Monday, January 15, 2007

Will Google's cost per acquisition kill affiliate sites?

I'm watching with great interest AOL bid $900m for Tradedoubler. The update is that TradeDoubler's largest share holder, Alecta, has said the offer is too low. Google News currently has over 100 stories on the bid.

It seems that affiliates have had a bumpy ride of late. Up. Down. Up. Down. Much of this is due to two things:
  1. Google
  2. Merchants not understanding that affiliates need careful management
At times it must look as if Google dislikes affiliates. The search engine doesn't like "duplicate text". In effect, Google doesn't want to match nine of the top ten search results to affiliate sites who then channel users back to the other site in the top then. The Quality Score system does seem to be most harsh on affiliates in Paid Search too (and affiliates have those tiny margins to work with). Again, I don't think this is anything to do with Google disliking the concept. Google is just trying to reduce the quantity of poor quality sites.

When (sorry; if) Google rolls out a cost-per-acquisition model (this is a topic I've not talked to Google about and can therefore safely blog about it - and I must stress that) then that might change.

Would you go to a third party when Google could manage your performance based advertising?

Well. Maybe! AOL and Alecta certainly seems to think so. After all, right now the only way Google has of inserting content on publisher sites is through AdSense and that's limited. The likes of TradeDoubler offer far more sophisticated content options. There are product feeds to enjoy. There are even search engine fronts to put on your site. Further more, with affiliate marketing it is the publisher - who knows his site best - which is responsible for matching the best banner for his content.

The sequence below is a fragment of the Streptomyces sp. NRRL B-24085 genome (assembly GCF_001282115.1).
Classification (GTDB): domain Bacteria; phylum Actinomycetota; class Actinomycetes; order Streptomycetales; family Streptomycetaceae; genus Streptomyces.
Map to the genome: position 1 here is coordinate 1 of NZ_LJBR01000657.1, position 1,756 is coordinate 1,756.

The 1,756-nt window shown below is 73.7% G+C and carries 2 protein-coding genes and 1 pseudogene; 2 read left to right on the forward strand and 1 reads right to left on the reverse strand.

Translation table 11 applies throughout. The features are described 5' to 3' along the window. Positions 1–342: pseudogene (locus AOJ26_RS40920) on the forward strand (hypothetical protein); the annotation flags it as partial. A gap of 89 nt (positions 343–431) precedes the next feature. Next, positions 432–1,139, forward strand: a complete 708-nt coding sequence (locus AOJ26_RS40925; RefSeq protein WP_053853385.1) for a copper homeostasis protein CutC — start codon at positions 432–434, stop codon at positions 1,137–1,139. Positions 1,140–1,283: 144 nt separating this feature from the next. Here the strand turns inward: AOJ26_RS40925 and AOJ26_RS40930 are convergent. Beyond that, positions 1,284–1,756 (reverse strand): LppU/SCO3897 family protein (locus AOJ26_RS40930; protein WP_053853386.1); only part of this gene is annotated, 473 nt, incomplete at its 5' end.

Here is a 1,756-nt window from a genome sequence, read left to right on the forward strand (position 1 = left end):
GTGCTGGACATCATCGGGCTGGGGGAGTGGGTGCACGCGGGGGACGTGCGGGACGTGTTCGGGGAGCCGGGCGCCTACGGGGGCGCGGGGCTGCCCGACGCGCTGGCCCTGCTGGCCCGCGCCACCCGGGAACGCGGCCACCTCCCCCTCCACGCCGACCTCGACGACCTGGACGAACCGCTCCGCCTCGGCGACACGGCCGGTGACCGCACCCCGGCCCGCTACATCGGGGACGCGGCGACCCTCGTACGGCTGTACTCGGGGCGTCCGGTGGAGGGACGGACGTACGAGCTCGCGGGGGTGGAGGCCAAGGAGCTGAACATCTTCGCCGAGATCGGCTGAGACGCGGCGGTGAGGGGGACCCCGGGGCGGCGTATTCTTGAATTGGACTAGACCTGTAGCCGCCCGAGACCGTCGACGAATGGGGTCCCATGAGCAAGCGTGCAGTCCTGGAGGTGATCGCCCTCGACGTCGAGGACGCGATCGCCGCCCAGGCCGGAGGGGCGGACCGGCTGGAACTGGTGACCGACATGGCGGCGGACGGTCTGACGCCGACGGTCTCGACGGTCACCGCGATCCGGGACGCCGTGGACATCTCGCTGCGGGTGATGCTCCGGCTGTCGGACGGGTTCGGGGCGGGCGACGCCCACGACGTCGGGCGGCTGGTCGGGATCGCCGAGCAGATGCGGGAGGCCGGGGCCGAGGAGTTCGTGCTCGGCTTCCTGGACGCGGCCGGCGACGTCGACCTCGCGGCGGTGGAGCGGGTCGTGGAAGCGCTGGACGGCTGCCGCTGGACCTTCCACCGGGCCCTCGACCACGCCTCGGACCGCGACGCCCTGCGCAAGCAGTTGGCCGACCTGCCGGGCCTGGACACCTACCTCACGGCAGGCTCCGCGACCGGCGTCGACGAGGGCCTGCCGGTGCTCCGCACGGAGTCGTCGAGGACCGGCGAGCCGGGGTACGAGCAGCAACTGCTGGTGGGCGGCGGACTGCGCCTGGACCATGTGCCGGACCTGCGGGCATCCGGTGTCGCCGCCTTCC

The deal has other merits for AOL. AOL bought back in 2004. I've certainly seen appear as a merchant on TradeDoubler in the past. There is interest in tapping into all those page impressions affiliates generate. If AOL owned both companies - and if they worked together - the super affiliates could be converted into media publishers or even visa versa.

Then there's the video battle. Ask Google and who has the largest network of video publishers and you'll get a different answer from each. There's a battle to be fought there. It's certainly possible to distribute video through TradeDoubler's network. Video on a cost per acquisition model would be interesting... but video has a further twist; cost per play. The cost per click or cost per impression model is weak because there's no way of telling if the user really did anything. A cost per play model which defines play as "getting to the end" or "watching at least 50%" of the video would be one where the merchant knew for certain that they had audience engagement. Suddenly TradeDoubler's large network of sites is a worthwhile prize.

The news is not the best for everyone. Deal Group Media's shares, which had begun to rise from their all time low of 2p, seem to have begun to drop again. Deal Group Media's DGM Affiliates has a large network of publishers too. Who knows. If AOL is unsuccessful in their attempts to grab TradeDoubler perhaps DGM/Fuel will be in line next?

JC, over at AnotherJunction, will likely have some thoughts on this too.